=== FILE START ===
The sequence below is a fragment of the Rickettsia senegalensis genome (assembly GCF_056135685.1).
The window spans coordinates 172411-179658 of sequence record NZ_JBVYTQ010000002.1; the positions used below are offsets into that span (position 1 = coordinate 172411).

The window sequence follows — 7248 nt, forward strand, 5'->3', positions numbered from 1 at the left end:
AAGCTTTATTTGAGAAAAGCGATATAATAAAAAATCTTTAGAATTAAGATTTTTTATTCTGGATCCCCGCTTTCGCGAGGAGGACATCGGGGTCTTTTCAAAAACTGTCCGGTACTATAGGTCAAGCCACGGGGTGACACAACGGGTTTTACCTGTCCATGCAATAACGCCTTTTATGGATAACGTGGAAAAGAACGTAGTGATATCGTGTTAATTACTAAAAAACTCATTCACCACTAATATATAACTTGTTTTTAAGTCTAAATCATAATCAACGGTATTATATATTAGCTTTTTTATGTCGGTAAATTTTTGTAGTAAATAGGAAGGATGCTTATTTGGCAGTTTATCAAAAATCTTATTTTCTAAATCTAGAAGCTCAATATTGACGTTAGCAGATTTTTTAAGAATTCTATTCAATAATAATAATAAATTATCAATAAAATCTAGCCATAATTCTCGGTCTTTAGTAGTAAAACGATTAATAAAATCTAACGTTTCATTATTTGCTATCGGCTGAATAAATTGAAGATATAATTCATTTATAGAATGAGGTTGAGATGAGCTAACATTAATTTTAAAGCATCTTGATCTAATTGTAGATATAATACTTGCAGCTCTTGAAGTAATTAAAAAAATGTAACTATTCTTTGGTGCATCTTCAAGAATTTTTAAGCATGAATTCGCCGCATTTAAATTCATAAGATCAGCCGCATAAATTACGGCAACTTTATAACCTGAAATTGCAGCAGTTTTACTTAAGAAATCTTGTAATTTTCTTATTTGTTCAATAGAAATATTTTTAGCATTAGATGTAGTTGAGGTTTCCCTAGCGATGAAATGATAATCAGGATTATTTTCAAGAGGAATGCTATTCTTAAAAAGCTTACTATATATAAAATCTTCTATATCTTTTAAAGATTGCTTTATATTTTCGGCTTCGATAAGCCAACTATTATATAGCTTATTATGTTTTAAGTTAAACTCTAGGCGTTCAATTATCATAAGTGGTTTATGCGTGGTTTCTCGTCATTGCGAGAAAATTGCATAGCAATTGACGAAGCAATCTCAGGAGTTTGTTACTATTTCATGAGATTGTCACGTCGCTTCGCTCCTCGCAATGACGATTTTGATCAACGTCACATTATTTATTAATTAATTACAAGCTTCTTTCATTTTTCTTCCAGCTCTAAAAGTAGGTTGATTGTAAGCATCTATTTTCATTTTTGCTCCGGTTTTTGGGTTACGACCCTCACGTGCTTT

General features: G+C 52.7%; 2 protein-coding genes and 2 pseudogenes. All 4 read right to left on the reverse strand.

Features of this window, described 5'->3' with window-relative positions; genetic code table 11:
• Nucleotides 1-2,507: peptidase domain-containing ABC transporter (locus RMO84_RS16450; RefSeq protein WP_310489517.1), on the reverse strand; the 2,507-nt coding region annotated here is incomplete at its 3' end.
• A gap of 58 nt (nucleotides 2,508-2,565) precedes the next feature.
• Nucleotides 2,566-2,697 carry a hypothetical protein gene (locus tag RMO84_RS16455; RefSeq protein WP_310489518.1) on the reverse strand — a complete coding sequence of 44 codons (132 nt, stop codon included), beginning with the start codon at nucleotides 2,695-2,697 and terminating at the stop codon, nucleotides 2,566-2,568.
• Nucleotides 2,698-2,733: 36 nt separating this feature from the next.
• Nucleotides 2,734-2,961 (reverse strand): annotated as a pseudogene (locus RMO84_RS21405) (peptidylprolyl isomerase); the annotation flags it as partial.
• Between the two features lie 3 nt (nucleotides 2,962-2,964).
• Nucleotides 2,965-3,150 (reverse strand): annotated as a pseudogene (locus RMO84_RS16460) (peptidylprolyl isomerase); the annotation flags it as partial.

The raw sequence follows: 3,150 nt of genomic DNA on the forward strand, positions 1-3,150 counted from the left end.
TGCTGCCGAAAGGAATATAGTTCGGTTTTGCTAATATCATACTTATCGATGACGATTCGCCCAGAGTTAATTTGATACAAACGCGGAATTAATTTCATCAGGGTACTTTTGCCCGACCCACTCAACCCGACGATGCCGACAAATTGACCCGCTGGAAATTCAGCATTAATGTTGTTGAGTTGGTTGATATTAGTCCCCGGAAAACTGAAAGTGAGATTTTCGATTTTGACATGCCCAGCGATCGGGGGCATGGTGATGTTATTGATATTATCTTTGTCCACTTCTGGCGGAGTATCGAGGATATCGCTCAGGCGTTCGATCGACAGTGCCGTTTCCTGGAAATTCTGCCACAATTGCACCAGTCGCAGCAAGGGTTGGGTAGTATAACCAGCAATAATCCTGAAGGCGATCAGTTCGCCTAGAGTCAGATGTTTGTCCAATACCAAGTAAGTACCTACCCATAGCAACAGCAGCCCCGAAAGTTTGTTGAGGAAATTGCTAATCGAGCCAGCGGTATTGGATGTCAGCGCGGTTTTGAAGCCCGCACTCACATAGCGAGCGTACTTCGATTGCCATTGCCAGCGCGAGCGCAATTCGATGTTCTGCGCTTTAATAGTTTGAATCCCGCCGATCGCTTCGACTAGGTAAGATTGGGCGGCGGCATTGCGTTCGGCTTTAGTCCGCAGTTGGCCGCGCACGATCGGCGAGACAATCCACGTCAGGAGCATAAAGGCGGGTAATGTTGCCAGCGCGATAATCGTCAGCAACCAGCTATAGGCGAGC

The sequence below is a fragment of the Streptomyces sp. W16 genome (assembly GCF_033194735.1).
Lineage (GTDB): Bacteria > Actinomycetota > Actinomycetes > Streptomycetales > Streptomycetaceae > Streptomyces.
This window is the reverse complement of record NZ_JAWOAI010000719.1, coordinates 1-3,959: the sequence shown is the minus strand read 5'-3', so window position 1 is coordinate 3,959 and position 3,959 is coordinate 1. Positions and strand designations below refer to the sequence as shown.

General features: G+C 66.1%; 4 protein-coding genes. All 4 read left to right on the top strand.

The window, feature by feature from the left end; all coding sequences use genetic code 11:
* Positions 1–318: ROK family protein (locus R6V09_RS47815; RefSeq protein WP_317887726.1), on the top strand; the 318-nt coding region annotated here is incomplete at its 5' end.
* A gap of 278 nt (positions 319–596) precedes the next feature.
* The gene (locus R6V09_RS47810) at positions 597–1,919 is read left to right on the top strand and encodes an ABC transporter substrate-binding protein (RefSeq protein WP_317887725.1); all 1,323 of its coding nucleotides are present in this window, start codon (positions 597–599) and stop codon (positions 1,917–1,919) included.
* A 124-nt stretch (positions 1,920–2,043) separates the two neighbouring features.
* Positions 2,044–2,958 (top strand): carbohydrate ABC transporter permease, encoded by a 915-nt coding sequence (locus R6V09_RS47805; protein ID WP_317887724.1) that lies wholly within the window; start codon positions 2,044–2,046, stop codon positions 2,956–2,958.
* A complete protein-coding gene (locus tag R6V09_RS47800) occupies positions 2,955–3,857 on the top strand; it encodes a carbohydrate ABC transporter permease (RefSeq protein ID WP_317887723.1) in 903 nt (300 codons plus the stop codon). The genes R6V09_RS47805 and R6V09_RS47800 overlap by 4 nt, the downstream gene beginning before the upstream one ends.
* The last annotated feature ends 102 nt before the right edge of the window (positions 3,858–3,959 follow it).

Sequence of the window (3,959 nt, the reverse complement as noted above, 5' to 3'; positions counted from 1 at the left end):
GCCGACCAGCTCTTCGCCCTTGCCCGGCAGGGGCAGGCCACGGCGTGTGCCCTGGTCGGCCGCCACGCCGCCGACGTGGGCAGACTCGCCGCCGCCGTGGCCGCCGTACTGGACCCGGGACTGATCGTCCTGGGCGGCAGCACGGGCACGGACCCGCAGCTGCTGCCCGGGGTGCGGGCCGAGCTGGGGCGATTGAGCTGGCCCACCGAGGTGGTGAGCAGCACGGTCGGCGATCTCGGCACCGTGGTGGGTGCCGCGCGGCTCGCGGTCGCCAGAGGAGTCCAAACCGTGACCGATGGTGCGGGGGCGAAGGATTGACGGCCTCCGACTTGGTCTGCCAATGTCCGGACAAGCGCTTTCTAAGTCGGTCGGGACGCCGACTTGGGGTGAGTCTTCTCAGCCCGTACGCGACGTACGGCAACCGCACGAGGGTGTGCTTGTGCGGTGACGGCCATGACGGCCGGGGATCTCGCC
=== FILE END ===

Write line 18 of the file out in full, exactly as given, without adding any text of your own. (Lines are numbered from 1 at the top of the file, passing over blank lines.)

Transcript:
This window is the reverse complement of record NZ_JAWOAI010000719.1, coordinates 1-3,959: the sequence shown is the minus strand read 5'-3', so window position 1 is coordinate 3,959 and position 3,959 is coordinate 1. Positions and strand designations below refer to the sequence as shown.